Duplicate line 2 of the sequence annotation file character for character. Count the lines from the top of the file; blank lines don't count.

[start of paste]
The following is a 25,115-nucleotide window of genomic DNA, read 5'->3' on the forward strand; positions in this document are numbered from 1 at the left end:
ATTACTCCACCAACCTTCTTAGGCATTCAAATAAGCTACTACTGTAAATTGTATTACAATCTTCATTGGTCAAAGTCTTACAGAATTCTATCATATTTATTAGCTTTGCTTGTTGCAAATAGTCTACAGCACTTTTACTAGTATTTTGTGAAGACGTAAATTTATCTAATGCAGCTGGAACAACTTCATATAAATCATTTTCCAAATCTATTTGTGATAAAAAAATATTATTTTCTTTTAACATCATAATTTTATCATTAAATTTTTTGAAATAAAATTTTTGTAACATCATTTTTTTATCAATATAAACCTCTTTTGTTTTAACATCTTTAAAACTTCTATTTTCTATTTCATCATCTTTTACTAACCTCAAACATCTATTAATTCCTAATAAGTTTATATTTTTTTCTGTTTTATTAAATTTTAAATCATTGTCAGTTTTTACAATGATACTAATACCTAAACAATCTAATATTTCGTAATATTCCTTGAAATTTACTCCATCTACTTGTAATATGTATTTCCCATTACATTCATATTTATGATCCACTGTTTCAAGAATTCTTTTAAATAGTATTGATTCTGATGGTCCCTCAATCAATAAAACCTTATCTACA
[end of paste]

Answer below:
ATTACTCCACCAACCTTCTTAGGCATTCAAATAAGCTACTACTGTAAATTGTATTACAATCTTCATTGGTCAAAGTCTTACAGAATTCTATCATATTTATTAGCTTTGCTTGTTGCAAATAGTCTACAGCACTTTTACTAGTATTTTGTGAAGACGTAAATTTATCTAATGCAGCTGGAACAACTTCATATAAATCATTTTCCAAATCTATTTGTGATAAAAAAATATTATTTTCTTTTAACATCATAATTTTATCATTAAATTTTTTGAAATAAAATTTTTGTAACATCATTTTTTTATCAATATAAACCTCTTTTGTTTTAACATCTTTAAAACTTCTATTTTCTATTTCATCATCTTTTACTAACCTCAAACATCTATTAATTCCTAATAAGTTTATATTTTTTTCTGTTTTATTAAATTTTAAATCATTGTCAGTTTTTACAATGATACTAATACCTAAACAATCTAATATTTCGTAATATTCCTTGAAATTTACTCCATCTACTTGTAATATGTATTTCCCATTACATTCATATTTATGATCCACTGTTTCAAGAATTCTTTTAAATAGTATTGATTCTGATGGTCCCTCAATCAATAAAACCTTATCTACA